There are still some potential pitfalls for future drugs to consider. One argument is that with an approved drug available, it may be more difficult to recruit participants in clinical trials, slowing the pace of drug discovery. In that respect, Ward argues that this will ultimately be dwarfed by patients who will now look into a potential diagnosis for Alzheimer’s now that there’s something to treat it with.
There’s also the fact that Aduhelm’s costs are high (about $56,000 for a year’s supply, the brunt of which will be borne by Medicare), and the data remains questionable. Those factors may push patients towards other drugs, even if they’re in clinical trials.
Additionally, there is the question of how well Aduhelm actually performs during the critical followup study mandated by the FDA as a condition of the drug’s approval. Whether Aduhelm can truly slow cognitive decline, as well as help address levels of beta-amyloid from the brain, remains questionable based on current data.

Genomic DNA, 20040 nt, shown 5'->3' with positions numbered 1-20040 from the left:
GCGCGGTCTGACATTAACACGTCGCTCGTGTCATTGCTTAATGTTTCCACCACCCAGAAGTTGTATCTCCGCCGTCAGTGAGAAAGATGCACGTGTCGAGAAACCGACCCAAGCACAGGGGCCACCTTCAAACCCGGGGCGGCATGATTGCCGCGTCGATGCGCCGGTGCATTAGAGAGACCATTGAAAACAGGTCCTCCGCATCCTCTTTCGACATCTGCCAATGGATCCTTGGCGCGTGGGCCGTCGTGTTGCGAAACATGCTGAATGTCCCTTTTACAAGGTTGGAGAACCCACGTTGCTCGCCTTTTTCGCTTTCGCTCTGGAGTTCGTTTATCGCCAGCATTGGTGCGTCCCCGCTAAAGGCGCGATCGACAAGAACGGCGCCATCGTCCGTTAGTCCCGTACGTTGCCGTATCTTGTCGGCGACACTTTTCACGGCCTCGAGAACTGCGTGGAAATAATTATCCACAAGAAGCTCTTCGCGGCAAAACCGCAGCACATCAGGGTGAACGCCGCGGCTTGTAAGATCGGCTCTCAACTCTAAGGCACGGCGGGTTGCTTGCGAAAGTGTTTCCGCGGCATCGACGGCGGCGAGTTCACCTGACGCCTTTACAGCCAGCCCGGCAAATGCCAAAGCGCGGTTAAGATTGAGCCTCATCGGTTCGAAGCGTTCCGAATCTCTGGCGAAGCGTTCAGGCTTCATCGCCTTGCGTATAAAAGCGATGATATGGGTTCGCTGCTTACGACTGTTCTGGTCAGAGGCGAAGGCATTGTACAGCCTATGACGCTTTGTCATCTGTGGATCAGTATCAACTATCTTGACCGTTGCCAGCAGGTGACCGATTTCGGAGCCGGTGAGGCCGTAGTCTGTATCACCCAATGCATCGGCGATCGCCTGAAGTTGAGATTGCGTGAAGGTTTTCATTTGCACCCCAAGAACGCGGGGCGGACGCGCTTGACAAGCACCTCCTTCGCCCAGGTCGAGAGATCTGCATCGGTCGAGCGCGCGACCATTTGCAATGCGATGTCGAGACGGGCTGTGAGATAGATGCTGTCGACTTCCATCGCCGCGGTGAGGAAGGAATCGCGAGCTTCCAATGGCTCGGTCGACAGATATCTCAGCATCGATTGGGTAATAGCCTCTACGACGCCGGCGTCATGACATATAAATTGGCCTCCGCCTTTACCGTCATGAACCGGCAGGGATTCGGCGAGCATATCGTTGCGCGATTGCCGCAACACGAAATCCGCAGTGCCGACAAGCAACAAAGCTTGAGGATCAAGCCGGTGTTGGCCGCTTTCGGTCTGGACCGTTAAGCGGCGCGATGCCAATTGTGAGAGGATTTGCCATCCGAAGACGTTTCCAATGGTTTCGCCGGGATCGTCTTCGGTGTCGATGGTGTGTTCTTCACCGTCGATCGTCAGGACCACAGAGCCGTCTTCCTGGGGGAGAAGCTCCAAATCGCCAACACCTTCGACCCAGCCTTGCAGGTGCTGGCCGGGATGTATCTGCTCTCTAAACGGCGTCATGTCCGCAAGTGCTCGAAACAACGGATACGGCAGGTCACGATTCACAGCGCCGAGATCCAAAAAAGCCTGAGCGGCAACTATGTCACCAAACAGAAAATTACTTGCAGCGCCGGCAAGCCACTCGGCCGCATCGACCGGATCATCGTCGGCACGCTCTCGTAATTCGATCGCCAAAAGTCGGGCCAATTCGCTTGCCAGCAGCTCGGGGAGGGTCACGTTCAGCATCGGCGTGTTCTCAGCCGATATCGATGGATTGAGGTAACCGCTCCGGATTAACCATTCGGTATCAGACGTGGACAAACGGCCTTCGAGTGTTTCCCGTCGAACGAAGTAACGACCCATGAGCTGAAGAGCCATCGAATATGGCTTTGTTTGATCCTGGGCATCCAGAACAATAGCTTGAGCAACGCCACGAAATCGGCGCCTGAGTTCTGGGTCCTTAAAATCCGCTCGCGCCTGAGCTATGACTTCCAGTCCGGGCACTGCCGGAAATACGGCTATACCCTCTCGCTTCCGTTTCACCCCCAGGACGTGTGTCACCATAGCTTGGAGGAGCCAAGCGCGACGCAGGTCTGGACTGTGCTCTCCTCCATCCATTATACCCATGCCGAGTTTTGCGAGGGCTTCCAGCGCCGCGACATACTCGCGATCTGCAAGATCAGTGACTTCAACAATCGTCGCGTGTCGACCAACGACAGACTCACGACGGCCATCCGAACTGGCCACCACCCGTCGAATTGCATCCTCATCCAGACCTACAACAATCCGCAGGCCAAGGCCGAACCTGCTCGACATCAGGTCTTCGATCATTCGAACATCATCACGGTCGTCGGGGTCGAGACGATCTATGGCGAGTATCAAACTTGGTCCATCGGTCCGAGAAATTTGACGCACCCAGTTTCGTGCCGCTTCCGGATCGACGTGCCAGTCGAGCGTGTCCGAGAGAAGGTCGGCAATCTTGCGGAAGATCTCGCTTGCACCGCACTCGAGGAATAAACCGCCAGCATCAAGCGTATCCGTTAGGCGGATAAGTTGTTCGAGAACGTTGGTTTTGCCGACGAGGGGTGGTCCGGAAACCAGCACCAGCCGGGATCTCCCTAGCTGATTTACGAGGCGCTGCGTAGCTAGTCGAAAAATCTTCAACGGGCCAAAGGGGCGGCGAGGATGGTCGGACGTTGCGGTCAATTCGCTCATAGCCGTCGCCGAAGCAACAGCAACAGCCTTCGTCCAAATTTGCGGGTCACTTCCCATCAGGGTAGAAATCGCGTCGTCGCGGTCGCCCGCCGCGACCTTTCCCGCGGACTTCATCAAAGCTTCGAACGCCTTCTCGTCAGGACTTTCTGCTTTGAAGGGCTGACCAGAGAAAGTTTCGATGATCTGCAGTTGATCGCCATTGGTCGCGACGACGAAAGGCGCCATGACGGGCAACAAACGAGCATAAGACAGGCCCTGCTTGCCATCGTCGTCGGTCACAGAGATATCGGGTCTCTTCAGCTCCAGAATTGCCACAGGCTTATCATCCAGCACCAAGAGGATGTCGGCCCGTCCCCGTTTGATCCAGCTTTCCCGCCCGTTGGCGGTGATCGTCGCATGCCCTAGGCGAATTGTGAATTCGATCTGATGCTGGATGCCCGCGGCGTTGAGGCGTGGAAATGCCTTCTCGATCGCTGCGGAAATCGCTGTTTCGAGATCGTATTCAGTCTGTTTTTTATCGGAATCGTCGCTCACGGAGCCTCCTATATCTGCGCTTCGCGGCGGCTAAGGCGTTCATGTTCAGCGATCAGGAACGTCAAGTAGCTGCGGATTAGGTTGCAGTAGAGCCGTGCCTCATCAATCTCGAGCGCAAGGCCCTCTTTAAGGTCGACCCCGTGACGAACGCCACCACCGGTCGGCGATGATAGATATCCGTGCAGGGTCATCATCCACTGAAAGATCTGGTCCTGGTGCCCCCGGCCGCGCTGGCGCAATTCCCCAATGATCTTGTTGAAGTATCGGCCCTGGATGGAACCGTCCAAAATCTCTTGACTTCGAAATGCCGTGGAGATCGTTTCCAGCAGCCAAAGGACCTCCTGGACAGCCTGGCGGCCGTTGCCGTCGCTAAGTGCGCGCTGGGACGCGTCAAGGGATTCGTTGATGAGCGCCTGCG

Still, Tolar doesn’t see the results of that study as particularly relevant because the industry will have moved on. Biogen CEO Michel Vounatsos has said it may not share results of this trial for as many as nine years, though he noted the company would try to deliver data sooner.
“There will be better drugs by then,” Tolar predicts.
Tolar’s phase 3 clinical trial just began dosing this week, and is scheduled to end by 2024.
Biogen and Esai will likely also have another drug ready for evaluation by then, as two phase 3 clinical trials for another beta-amyloid antibody treatment called lecanemab are scheduled for completion by 2024 and 2027.
The signal sent by Monday’s approval may be a pathway for future drugs, rather than an end itself. The data is imperfect, the costs high, and the controversy considerable, but the band-aid has been ripped off.